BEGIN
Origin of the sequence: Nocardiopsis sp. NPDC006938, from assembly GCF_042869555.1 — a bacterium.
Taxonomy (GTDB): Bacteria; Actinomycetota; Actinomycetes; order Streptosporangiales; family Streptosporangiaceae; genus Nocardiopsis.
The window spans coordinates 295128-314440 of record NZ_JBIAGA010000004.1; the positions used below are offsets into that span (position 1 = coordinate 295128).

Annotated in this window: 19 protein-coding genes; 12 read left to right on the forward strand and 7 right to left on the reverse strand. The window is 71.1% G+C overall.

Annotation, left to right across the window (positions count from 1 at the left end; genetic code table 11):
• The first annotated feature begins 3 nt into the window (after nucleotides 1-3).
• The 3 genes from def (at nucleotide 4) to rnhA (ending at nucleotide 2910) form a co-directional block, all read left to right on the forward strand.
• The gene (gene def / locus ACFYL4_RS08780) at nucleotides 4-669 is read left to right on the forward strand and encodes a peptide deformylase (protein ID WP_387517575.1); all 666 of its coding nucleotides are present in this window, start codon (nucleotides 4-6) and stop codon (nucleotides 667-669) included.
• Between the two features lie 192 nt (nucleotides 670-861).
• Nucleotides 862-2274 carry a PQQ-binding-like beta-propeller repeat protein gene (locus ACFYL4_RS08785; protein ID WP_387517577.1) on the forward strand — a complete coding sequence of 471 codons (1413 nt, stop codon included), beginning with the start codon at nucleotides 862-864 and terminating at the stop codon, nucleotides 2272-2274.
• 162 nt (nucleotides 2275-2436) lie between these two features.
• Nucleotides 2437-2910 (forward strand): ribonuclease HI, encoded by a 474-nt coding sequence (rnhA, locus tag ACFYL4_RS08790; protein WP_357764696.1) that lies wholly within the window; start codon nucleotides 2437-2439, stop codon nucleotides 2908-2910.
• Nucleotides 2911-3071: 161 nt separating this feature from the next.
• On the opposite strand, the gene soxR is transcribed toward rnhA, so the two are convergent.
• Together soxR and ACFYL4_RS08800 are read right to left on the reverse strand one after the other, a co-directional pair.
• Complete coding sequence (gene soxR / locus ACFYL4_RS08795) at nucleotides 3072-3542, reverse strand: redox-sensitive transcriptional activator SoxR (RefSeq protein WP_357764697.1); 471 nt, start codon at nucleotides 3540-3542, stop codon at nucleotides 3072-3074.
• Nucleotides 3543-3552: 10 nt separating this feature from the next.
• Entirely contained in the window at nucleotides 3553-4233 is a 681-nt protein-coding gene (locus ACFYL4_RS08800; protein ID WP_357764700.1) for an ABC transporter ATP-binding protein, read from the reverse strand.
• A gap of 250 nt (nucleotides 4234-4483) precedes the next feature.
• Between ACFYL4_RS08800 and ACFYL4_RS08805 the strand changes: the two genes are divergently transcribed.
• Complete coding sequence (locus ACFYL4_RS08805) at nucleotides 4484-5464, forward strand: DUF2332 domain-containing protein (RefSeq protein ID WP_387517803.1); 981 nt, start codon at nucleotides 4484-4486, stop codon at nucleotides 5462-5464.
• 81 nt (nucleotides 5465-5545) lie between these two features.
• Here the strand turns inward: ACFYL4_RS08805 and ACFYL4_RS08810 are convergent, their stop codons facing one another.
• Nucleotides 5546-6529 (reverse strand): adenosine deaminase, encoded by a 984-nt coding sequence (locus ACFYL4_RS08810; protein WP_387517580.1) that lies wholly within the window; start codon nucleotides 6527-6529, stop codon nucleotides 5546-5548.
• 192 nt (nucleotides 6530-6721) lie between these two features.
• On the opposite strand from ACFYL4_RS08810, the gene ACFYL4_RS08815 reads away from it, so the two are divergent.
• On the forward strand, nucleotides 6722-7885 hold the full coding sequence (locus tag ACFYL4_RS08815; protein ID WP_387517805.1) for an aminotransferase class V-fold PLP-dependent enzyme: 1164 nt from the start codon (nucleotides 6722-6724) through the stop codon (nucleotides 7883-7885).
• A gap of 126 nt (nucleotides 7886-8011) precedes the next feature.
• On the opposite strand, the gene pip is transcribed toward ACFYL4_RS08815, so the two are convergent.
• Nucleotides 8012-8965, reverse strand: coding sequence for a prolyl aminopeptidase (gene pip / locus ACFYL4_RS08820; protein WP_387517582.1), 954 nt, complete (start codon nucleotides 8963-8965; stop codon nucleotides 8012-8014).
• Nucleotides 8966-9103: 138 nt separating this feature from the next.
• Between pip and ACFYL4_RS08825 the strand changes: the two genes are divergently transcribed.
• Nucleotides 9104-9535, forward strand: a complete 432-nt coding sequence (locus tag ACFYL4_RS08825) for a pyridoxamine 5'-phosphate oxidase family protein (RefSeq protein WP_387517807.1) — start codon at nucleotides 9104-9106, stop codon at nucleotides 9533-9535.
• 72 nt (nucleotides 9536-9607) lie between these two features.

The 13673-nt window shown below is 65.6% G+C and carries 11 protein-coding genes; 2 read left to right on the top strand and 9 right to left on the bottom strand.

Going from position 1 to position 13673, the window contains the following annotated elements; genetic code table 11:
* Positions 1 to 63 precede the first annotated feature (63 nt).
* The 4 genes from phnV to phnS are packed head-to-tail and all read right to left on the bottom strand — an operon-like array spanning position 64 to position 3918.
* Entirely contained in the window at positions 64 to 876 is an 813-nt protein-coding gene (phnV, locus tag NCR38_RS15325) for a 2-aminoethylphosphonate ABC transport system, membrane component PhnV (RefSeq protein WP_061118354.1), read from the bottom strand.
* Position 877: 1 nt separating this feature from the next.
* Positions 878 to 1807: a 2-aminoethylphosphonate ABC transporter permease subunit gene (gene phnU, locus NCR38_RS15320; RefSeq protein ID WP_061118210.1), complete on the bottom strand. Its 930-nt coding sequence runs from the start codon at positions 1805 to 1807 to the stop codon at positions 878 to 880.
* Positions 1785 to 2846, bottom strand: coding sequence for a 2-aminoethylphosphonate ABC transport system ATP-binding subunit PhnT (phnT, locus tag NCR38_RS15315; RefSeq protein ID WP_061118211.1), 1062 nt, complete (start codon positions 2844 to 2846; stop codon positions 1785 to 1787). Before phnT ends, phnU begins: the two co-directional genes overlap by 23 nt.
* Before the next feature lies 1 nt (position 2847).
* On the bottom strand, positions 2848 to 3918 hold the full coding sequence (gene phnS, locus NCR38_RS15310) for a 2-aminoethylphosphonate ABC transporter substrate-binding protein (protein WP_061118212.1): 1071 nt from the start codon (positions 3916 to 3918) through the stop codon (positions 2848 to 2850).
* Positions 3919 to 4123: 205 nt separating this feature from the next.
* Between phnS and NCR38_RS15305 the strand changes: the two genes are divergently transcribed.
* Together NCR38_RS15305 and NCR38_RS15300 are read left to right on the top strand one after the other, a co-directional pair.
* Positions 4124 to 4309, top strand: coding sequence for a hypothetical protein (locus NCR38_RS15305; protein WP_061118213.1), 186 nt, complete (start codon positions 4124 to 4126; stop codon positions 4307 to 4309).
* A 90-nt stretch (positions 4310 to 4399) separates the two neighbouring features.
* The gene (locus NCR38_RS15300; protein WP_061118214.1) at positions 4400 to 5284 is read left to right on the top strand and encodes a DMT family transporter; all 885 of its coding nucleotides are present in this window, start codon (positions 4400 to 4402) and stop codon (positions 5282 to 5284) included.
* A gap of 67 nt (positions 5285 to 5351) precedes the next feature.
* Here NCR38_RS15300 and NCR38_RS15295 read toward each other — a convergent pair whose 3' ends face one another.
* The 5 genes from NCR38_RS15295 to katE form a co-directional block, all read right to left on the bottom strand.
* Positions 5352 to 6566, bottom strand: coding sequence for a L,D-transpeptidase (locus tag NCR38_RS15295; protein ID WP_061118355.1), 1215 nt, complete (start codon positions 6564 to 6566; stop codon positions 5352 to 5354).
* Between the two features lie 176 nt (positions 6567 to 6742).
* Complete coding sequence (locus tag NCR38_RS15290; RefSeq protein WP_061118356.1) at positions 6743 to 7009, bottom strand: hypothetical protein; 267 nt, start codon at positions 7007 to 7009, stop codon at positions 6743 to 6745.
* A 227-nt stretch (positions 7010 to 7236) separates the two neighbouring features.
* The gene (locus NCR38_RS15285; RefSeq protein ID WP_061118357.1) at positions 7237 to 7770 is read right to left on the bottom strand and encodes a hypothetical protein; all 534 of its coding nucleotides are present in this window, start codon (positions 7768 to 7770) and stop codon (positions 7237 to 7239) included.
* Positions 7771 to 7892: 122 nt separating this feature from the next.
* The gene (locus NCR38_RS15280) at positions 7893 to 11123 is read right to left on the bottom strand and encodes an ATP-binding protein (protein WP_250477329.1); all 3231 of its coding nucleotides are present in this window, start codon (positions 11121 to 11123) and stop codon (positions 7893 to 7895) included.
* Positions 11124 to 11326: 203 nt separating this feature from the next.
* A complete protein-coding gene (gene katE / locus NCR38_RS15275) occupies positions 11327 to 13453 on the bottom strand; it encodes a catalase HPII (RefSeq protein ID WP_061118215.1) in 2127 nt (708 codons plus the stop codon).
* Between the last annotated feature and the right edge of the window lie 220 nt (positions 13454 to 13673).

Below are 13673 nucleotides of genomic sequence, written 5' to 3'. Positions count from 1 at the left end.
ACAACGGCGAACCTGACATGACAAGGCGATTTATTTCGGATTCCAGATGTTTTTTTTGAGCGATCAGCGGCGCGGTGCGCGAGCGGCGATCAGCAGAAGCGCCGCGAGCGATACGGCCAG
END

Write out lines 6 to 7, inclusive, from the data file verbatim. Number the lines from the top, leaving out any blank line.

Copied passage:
• The first annotated feature begins 3 nt into the window (after nucleotides 1-3).
• The 3 genes from def (at nucleotide 4) to rnhA (ending at nucleotide 2910) form a co-directional block, all read left to right on the forward strand.